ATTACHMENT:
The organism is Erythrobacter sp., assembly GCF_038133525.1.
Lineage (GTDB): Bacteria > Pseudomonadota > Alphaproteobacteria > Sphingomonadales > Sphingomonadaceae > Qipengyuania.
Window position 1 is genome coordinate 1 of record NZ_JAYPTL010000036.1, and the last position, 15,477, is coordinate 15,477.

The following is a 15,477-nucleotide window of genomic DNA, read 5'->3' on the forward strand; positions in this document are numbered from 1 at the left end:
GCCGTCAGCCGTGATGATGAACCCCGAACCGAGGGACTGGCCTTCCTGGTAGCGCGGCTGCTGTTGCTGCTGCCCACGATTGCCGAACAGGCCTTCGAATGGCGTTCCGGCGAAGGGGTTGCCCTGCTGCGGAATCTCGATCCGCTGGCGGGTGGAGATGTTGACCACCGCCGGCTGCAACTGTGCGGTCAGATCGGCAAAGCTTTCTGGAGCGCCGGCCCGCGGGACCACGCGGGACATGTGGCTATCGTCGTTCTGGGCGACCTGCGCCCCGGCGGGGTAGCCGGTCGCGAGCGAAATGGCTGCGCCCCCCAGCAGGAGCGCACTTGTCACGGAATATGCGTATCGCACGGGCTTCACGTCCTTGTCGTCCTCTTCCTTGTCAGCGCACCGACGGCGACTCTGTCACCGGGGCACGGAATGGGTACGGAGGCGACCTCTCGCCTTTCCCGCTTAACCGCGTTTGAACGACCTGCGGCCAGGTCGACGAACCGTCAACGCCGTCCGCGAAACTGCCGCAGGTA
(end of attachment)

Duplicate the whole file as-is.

The organism is Erythrobacter sp., assembly GCF_038133525.1.
Lineage (GTDB): Bacteria > Pseudomonadota > Alphaproteobacteria > Sphingomonadales > Sphingomonadaceae > Qipengyuania.
Window position 1 is genome coordinate 1 of record NZ_JAYPTL010000036.1, and the last position, 15,477, is coordinate 15,477.

The following is a 15,477-nucleotide window of genomic DNA, read 5'->3' on the forward strand; positions in this document are numbered from 1 at the left end:
GCCGTCAGCCGTGATGATGAACCCCGAACCGAGGGACTGGCCTTCCTGGTAGCGCGGCTGCTGTTGCTGCTGCCCACGATTGCCGAACAGGCCTTCGAATGGCGTTCCGGCGAAGGGGTTGCCCTGCTGCGGAATCTCGATCCGCTGGCGGGTGGAGATGTTGACCACCGCCGGCTGCAACTGTGCGGTCAGATCGGCAAAGCTTTCTGGAGCGCCGGCCCGCGGGACCACGCGGGACATGTGGCTATCGTCGTTCTGGGCGACCTGCGCCCCGGCGGGGTAGCCGGTCGCGAGCGAAATGGCTGCGCCCCCCAGCAGGAGCGCACTTGTCACGGAATATGCGTATCGCACGGGCTTCACGTCCTTGTCGTCCTCTTCCTTGTCAGCGCACCGACGGCGACTCTGTCACCGGGGCACGGAATGGGTACGGAGGCGACCTCTCGCCTTTCCCGCTTAACCGCGTTTGAACGACCTGCGGCCAGGTCGACGAACCGTCAACGCCGTCCGCGAAACTGCCGCAGGTA